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Henry A. Barrios / The Californian

Contributing columnist Brik McDill.

Think tank. The idea may bring to mind a stuffy clutch of bewhiskered, bespectacled, oft besotted, chambered academic old guys pondering over esoteric pieces of arcana of no practical use and of value only to those whose interests lie in the nethermost reaches of academia.

Let's see, was it Sir Francis Bacon or Christopher Marlowe who had the most lasting -- and what kind of -- influence on Shakespeare, or may have even ghost written some of his plays under his "nom de plume" (and make sure you mentally sound out the last phrase like you've just bitten into the most puckery pickle ever). Or was Shakespeare's Henry V actually good old William's ego-ideal personified and vicariously lived out on stage at the Globe, London.

Or not. It all depends on what the think tank is trying to accomplish. It could be as described above; or it could be something more nitty-gritty reality-grounded and beneficial to us commoners hitting closer to home on issues directly related to our cities and county.

Kern County's most longstanding think tank lives within Cal State Bakersfield and has begun annually to bestow the Wendy Wayne Award to one or more county residents who have contributed to the county's uplifting through their ethical excellence. The Kegley Institute of Ethics heads out annually prospecting -- or takes in nominations -- for Kern's gold. And rather like the Nobel, awards are given for various kinds of achievement.

The Kegley Institute of Ethics, by way of its varied programs, stands for something: Ethical excellence. Not something found or seen in great abundance these days. Its mission: To inspire our community to recognize the value of thinking about and engaging in ethical behavior. Its vision: To be widely recognized as the leader in ethics exploration and education. It's programs: Seminars, workshops, special guest lectures, consulting, advisory and research groups, and associates, and experts on ethical decision-making. You have no idea how against today's cultural grain all that is.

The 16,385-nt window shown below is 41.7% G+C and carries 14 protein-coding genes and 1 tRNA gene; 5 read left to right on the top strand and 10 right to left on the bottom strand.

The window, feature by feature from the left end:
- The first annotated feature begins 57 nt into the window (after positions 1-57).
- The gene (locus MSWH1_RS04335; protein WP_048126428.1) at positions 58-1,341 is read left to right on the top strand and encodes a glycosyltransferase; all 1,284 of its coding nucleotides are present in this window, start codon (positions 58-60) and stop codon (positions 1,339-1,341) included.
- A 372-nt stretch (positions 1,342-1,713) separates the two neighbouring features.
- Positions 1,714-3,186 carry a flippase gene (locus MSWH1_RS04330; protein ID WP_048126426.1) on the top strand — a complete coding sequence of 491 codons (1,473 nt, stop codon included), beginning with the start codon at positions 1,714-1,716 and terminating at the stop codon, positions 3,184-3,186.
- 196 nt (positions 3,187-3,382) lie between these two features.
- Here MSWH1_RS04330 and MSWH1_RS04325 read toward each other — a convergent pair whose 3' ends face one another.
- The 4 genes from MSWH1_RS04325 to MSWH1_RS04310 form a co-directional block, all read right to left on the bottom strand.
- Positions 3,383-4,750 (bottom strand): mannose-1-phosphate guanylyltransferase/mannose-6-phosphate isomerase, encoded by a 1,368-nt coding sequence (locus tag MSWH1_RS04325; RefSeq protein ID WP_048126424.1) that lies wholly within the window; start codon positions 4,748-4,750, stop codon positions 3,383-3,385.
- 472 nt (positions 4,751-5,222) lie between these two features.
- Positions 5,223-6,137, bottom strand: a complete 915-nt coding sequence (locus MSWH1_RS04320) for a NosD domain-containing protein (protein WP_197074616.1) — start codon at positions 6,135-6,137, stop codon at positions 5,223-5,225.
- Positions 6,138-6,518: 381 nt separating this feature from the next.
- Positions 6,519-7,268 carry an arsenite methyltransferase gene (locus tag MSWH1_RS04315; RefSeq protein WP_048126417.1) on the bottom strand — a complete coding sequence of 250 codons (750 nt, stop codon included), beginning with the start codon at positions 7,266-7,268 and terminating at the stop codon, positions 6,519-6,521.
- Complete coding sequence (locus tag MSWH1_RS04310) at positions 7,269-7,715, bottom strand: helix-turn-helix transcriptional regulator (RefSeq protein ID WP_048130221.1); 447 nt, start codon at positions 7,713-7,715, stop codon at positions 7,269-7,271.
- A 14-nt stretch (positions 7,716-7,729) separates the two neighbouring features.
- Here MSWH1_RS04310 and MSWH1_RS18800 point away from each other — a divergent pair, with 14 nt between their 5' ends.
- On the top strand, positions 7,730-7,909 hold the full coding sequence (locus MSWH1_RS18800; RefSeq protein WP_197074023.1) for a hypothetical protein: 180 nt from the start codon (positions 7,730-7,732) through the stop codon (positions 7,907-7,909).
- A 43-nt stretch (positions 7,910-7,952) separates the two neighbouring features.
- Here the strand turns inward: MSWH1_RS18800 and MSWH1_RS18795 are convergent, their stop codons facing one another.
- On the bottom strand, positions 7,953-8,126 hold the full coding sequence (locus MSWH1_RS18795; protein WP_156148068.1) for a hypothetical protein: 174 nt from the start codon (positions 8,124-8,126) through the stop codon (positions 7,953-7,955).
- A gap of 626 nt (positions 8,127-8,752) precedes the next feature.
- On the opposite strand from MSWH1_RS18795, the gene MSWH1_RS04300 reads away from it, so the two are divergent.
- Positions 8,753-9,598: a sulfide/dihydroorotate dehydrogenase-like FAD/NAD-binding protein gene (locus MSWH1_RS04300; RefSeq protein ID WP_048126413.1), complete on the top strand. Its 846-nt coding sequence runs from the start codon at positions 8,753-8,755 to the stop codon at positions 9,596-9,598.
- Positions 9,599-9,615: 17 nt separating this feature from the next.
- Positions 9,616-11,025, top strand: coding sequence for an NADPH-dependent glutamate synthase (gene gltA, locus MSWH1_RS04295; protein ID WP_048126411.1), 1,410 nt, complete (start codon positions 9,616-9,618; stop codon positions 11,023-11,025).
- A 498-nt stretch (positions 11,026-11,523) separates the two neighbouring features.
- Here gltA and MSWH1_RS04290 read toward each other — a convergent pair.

[A lawyer is consulted by a prospective client who accidentally in cash pays him twice the agreed fee. The ethical dilemma? Does the lawyer split the overpayment with his partners? No offense meant to lawyers. Maybe I should have made the joke about psychologists.]

Point is, if we look around, we find deeply ingrained patterns of disheartening self-interest. In a day and age in which a rising tide no longer "lifts every boat," the gap between the self-absorbed super-rich and everyone else is widening, not linearly, but exponentially. And the percent below the poverty line? That tide, to our shame, is steadily and irreversibly rising as well.

The Wendy Waynes and Gene Tacketts of our county remind us that there was a Peace Corps era that came and went. Mine lasted no more than a graduation summer when my Peace Corps acceptance and assignment letter directing me to report to a foreign language institute in France then to teach biology in Lesotho, South Africa, crossed in the mail with my draft notice and found its way into my hands as I was sitting in sweaty combat fatigues on my basic training rack at Fort Ord.

But the Peace Corps spirit, ethic and ideal lived on in the many lives that came of age during the social upheavals of the Age of Acid and Aquarius. Instead of "tuning in, turning on, and dropping out" -- Timothy Leary's and Richard (Ram Das) Alpert's (in)famous mantra -- many did the opposite and tuned in to the importance of the greater good, stayed straight, turned on to what's really important, and reached out to a hurting and still undeveloped world.

And did some real good.

And still do...

The Wendy Wayne Award via The Kegley Institute is an embodiment and extension of those ideals and ethics: To recognize and award an adult and a young person annually for achievement that raises the ethical bar. One award goes for exemplary action; another for an exemplary life. Nominations are made by contacting the Kegley Institute at CSUB or its director, Dr. Chris Meyers. The 2014 awards will be announced at an upcoming banquet at Seven Oaks Country Club.

Despite the dominant social trends toward self-absorption and fiendish self--advancement, there are those whose ambitions lie in the direction of doing some good: coaches, teachers, pastors, imams, pandits, rabbis, physicians, nurses, social workers, the list goes on. And there are those unsung whose good is done wholly under the radar: saintly moms, dads, aunts, uncles, grandparents and blessed others who willingly, without hesitation, step up to the plate to sacrifice their own interests for the good of their families.

As we recently obsessed over the Olympic flame of athletic and performance excellence, let's remember the flame of ethical excellence and keep it alive as well. We can direct our ambitions to lifting up others and to setting the kind of ethical examples our neighbors and progeny can reflect upon and agree with the "literature of the ages" establishing that ours was not of descent to the gilded and benighted age of Gatsby, but an era of exemplary lives lived ethically and well.

Brik McDill, Ph.D. , is a community columnist whose work appears here every third Thursday. These are the opinions of McDill, not necessarily The Californian. Send email to him at